Thursday, 2 December 2010

Playtest @ Dragonmeet 2010 Report

The week before was a whirlwind of activity, but eventually we arrived at Kensington Town Hall at 9am on Saturday 27th November, ready to set up for Dragonmeet. The playtesting duties fell to Brian, Katarina and Rob as other members had work and family commitments. Angus and Neil, the convention organisers greeted us warmly and showed us to our spot, a set of tables in front of the stage in the Main Hall. We were in a great position for footfall and our neighbours were Leisure Games and Cubicle 7. First of all we put up the ‘Playtest’ banner and then rolled out the table covering, which although it was an end-of-roll cutoff turned out to be the perfect length. Phew!

 The set-up went well and we had time for a quick hello to some old friends and a toilet break before the crowds descended. We had brought some game prototypes for playtesting, but were also keen that designers would respond to our pre-publicity and bring their own designs. The ‘Playtest’ games were Ladders, a card-based race game; Stack, a children’s card game and Labyrinth, a board game complete with revolving maze.

By 11.00am we also had several guest designers; Ian Macdonald with a fascinating design based on the Gods of the Ancient World; Graham Marsden with a great knockabout bar-room brawl card game and David Brain (the designer of Essen hit, Keymarket) with a whole bag of new prototypes.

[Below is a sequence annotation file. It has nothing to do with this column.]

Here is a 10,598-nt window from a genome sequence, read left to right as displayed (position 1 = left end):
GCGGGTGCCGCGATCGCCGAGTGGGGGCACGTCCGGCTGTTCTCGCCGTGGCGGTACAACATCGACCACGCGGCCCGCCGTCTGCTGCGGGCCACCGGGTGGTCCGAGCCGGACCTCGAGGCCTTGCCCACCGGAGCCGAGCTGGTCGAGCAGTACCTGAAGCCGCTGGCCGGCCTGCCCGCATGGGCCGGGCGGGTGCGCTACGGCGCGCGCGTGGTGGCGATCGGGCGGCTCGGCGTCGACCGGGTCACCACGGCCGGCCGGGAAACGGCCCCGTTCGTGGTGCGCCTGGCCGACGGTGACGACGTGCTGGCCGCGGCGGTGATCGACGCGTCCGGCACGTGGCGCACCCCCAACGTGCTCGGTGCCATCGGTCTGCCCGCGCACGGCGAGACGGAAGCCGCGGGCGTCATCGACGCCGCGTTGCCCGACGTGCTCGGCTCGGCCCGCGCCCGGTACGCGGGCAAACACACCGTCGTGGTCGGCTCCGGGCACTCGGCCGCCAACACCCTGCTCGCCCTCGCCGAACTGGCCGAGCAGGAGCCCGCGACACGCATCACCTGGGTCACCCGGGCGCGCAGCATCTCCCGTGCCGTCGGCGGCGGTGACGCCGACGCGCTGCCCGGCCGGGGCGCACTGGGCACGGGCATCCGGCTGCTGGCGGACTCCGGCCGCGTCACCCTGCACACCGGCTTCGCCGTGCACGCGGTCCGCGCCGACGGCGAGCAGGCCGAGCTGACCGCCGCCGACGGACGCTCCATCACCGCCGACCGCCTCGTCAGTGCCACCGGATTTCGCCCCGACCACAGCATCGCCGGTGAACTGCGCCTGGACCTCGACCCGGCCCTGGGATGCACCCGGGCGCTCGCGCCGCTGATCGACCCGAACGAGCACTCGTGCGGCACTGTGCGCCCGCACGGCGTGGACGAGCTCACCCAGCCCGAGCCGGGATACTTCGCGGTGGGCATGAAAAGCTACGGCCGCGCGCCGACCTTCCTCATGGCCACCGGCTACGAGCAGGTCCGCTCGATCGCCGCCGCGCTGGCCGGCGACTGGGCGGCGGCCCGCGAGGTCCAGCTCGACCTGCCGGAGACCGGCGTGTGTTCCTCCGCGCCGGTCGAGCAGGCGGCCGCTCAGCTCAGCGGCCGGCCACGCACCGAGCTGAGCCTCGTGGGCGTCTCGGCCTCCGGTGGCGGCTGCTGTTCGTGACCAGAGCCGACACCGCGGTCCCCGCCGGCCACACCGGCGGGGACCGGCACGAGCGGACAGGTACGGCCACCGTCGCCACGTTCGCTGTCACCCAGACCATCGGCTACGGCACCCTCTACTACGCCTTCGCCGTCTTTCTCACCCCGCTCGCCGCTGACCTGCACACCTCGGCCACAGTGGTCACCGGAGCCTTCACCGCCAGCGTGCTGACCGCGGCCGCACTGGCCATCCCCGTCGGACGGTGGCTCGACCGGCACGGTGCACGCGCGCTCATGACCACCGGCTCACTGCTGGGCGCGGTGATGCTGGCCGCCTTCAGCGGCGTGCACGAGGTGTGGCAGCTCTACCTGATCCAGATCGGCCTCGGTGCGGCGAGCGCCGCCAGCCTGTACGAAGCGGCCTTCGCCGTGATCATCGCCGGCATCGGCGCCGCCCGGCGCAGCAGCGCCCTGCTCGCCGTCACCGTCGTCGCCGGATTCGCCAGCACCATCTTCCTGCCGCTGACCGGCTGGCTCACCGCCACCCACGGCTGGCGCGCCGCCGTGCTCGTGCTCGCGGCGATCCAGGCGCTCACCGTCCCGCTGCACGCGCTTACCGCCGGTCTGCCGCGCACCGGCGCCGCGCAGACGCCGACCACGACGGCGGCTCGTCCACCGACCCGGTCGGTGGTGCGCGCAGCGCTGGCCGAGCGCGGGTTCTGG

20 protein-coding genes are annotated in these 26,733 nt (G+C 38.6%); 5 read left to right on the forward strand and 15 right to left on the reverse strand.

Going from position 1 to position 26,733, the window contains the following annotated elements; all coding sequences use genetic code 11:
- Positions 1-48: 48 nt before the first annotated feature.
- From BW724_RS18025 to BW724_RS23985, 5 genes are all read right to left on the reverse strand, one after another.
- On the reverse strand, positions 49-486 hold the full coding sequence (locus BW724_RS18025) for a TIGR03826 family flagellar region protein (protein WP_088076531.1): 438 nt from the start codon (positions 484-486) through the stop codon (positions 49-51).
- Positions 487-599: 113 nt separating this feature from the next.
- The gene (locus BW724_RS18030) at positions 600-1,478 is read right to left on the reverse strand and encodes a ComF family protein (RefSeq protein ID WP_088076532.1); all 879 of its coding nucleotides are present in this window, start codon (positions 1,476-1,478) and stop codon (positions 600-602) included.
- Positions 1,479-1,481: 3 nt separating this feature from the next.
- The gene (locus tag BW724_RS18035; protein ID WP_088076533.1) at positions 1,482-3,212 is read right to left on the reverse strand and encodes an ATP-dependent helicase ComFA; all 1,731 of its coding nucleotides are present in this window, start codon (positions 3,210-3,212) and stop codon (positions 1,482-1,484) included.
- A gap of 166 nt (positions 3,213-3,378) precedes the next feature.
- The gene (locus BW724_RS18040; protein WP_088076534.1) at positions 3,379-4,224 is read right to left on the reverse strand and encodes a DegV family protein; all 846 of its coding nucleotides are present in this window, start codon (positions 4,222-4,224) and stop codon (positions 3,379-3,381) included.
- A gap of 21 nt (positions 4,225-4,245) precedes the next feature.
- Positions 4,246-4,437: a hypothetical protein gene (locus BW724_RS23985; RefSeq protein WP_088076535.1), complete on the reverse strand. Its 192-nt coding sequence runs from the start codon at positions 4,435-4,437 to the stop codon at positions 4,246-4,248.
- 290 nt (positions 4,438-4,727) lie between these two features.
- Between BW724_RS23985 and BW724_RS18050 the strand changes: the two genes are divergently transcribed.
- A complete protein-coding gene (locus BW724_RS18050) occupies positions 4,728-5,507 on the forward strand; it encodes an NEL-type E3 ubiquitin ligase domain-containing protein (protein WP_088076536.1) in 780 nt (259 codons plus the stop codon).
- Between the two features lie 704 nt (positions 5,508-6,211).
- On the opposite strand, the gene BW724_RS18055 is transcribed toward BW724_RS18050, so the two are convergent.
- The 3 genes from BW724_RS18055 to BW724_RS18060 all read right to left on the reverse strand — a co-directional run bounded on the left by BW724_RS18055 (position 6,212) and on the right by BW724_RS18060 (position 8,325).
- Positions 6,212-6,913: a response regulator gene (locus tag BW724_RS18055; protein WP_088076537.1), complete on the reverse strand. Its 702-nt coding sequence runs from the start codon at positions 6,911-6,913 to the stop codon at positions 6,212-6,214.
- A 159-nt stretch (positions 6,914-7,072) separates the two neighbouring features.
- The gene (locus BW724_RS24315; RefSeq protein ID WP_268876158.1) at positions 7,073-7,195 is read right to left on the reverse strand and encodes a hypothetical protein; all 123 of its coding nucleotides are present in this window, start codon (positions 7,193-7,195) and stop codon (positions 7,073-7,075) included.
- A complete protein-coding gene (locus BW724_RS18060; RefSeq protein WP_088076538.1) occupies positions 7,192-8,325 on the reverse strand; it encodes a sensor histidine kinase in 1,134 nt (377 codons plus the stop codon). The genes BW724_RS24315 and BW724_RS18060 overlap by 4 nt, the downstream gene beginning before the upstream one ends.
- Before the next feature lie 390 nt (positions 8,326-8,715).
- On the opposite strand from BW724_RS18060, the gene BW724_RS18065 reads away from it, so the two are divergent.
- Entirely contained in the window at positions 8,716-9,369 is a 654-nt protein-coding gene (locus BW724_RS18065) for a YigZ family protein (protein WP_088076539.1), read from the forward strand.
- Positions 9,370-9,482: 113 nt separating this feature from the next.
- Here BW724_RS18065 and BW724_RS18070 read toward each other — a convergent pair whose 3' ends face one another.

It was pleasing how receptive the attendees were to playing the prototypes and offering their opinions on how they felt they could be improved. Some games were subject to blind-playtesting with only the rules as guidance, while for other prototypes the designer would describe the gameplay and then sit down to play with the visitors. Playtest feedback forms were on hand for designers and playtesters and provided a valuable reference to review.

There was just time for a quick sandwich break before we were meeting more people across the playtesting table. Miles Ratcliffe brought two games he is planning to launch through his own company, Chaos Publishing in 2011. His prototypes got a lot of attention, because of their superb graphics and playtesters were keen to provide him with useful feedback.

At around this time, Rob was whisked away to record an interview with Mark Oxley for the Control Geek gaming podcast. The playtesting group was discussed and his gaming background. Mark promised that with editing he could make him sound like a well-adjusted individual.

Just as we were beginning to flag mentally we remembered the bowl of sweets for the attendees that we had forgotten to put on the table. The sugar rush came just at the right time and drew a fresh batch of passers-by. The ladders race game had received a mixed reception from playtesters, but with a few suggested changes the set-up was modified and the overall gameplay greatly improved.

We offered entry into a prize draw for each playtester and designer with vouchers for Leisure Games for the winners. Thanks Andy for your help!
By the end of the day we had far more entries than expected and the draw was delayed while we had to separate and fold-up all of the raffle tickets. The eventual winners were Debbie Thompson and David Brain. Congratulations to you both!

Highlights of the day were seeing the enthusiasm of a young attendee while he playtested a card game and sitting down to play a prototype with David Brain themed on an event in modern UK history. It played very simply, but with a surprising depth of gameplay.

The convention hall closed at 6pm and 8 hours had seemingly passed in no time at all. All that was left to do was to pack up and head to the pub. It was a great first convention outing for ‘Playtest’. We learned a lot and met too many great people to list here. We look forward to seeing you next time.

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